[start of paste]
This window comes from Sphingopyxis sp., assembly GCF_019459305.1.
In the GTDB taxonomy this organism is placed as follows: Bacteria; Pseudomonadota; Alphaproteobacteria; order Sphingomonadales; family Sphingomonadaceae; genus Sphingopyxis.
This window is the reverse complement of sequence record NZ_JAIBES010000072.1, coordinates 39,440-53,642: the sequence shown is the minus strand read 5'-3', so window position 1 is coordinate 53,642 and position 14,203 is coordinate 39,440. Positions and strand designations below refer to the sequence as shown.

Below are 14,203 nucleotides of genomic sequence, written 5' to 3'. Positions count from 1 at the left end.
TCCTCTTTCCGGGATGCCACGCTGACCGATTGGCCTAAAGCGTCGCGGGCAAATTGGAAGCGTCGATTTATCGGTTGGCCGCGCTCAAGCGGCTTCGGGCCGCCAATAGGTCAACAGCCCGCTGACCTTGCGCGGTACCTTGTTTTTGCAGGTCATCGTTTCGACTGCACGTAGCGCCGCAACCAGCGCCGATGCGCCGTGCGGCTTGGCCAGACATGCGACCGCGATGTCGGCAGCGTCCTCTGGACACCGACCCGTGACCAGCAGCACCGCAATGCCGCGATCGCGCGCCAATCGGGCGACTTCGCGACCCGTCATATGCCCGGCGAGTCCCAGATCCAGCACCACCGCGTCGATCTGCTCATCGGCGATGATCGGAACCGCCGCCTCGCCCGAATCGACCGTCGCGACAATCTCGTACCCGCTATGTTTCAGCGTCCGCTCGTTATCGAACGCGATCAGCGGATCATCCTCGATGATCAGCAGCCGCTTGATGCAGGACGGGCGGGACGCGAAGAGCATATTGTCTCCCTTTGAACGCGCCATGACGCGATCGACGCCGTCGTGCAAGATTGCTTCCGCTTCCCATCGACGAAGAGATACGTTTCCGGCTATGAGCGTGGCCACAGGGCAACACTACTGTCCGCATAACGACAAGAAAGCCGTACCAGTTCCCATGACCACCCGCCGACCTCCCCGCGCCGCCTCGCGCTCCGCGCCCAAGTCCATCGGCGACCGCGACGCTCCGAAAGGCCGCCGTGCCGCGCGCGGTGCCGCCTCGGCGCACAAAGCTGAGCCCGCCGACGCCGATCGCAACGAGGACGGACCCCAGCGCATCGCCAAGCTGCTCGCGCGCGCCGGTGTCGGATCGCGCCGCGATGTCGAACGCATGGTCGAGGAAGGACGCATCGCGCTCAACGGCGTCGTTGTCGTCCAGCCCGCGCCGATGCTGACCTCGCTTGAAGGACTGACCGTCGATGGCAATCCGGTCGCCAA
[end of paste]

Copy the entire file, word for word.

This window comes from Sphingopyxis sp., assembly GCF_019459305.1.
In the GTDB taxonomy this organism is placed as follows: Bacteria; Pseudomonadota; Alphaproteobacteria; order Sphingomonadales; family Sphingomonadaceae; genus Sphingopyxis.
This window is the reverse complement of sequence record NZ_JAIBES010000072.1, coordinates 39,440-53,642: the sequence shown is the minus strand read 5'-3', so window position 1 is coordinate 53,642 and position 14,203 is coordinate 39,440. Positions and strand designations below refer to the sequence as shown.

Below are 14,203 nucleotides of genomic sequence, written 5' to 3'. Positions count from 1 at the left end.
TCCTCTTTCCGGGATGCCACGCTGACCGATTGGCCTAAAGCGTCGCGGGCAAATTGGAAGCGTCGATTTATCGGTTGGCCGCGCTCAAGCGGCTTCGGGCCGCCAATAGGTCAACAGCCCGCTGACCTTGCGCGGTACCTTGTTTTTGCAGGTCATCGTTTCGACTGCACGTAGCGCCGCAACCAGCGCCGATGCGCCGTGCGGCTTGGCCAGACATGCGACCGCGATGTCGGCAGCGTCCTCTGGACACCGACCCGTGACCAGCAGCACCGCAATGCCGCGATCGCGCGCCAATCGGGCGACTTCGCGACCCGTCATATGCCCGGCGAGTCCCAGATCCAGCACCACCGCGTCGATCTGCTCATCGGCGATGATCGGAACCGCCGCCTCGCCCGAATCGACCGTCGCGACAATCTCGTACCCGCTATGTTTCAGCGTCCGCTCGTTATCGAACGCGATCAGCGGATCATCCTCGATGATCAGCAGCCGCTTGATGCAGGACGGGCGGGACGCGAAGAGCATATTGTCTCCCTTTGAACGCGCCATGACGCGATCGACGCCGTCGTGCAAGATTGCTTCCGCTTCCCATCGACGAAGAGATACGTTTCCGGCTATGAGCGTGGCCACAGGGCAACACTACTGTCCGCATAACGACAAGAAAGCCGTACCAGTTCCCATGACCACCCGCCGACCTCCCCGCGCCGCCTCGCGCTCCGCGCCCAAGTCCATCGGCGACCGCGACGCTCCGAAAGGCCGCCGTGCCGCGCGCGGTGCCGCCTCGGCGCACAAAGCTGAGCCCGCCGACGCCGATCGCAACGAGGACGGACCCCAGCGCATCGCCAAGCTGCTCGCGCGCGCCGGTGTCGGATCGCGCCGCGATGTCGAACGCATGGTCGAGGAAGGACGCATCGCGCTCAACGGCGTCGTTGTCGTCCAGCCCGCGCCGATGCTGACCTCGCTTGAAGGACTGACCGTCGATGGCAATCCGGTCGCCAA